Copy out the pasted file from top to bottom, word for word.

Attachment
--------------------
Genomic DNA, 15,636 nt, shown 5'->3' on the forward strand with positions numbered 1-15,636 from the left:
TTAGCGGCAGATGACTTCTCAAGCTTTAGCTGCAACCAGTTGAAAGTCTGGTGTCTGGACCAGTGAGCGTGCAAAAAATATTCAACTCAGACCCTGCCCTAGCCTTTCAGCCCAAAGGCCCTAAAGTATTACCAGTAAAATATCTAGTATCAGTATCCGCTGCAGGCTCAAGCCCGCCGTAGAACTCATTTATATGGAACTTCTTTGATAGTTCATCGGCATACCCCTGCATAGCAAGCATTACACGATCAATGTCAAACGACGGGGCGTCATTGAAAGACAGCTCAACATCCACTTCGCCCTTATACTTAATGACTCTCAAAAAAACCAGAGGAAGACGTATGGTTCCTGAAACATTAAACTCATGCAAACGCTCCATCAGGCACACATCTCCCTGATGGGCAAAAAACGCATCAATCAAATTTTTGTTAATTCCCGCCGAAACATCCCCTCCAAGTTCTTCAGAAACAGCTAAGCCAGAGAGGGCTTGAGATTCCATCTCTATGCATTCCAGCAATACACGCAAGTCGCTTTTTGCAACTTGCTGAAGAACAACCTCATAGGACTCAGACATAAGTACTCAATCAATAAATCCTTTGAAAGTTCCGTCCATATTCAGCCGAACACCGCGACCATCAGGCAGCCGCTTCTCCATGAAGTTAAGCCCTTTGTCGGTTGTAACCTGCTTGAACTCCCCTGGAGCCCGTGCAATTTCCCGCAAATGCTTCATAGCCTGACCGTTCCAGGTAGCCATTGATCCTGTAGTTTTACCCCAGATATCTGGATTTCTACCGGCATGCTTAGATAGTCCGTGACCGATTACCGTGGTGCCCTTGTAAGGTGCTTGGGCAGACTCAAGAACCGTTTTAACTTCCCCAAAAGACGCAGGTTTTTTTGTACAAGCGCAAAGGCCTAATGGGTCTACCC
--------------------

Genomic DNA, 15,636 nt, shown 5'->3' on the forward strand with positions numbered 1-15,636 from the left:
TTAGCGGCAGATGACTTCTCAAGCTTTAGCTGCAACCAGTTGAAAGTCTGGTGTCTGGACCAGTGAGCGTGCAAAAAATATTCAACTCAGACCCTGCCCTAGCCTTTCAGCCCAAAGGCCCTAAAGTATTACCAGTAAAATATCTAGTATCAGTATCCGCTGCAGGCTCAAGCCCGCCGTAGAACTCATTTATATGGAACTTCTTTGATAGTTCATCGGCATACCCCTGCATAGCAAGCATTACACGATCAATGTCAAACGACGGGGCGTCATTGAAAGACAGCTCAACATCCACTTCGCCCTTATACTTAATGACTCTCAAAAAAACCAGAGGAAGACGTATGGTTCCTGAAACATTAAACTCATGCAAACGCTCCATCAGGCACACATCTCCCTGATGGGCAAAAAACGCATCAATCAAATTTTTGTTAATTCCCGCCGAAACATCCCCTCCAAGTTCTTCAGAAACAGCTAAGCCAGAGAGGGCTTGAGATTCCATCTCTATGCATTCCAGCAATACACGCAAGTCGCTTTTTGCAACTTGCTGAAGAACAACCTCATAGGACTCAGACATAAGTACTCAATCAATAAATCCTTTGAAAGTTCCGTCCATATTCAGCCGAACACCGCGACCATCAGGCAGCCGCTTCTCCATGAAGTTAAGCCCTTTGTCGGTTGTAACCTGCTTGAACTCCCCTGGAGCCCGTGCAATTTCCCGCAAATGCTTCATAGCCTGACCGTTCCAGGTAGCCATTGATCCTGTAGTTTTACCCCAGATATCTGGATTTCTACCGGCATGCTTAGATAGTCCGTGACCGATTACCGTGGTGCCCTTGTAAGGTGCTTGGGCAGACTCAAGAACCGTTTTAACTTCCCCAAAAGACGCAGGTTTTTTTGTACAAGCGCAAAGGCCTAATGGGTCTACCC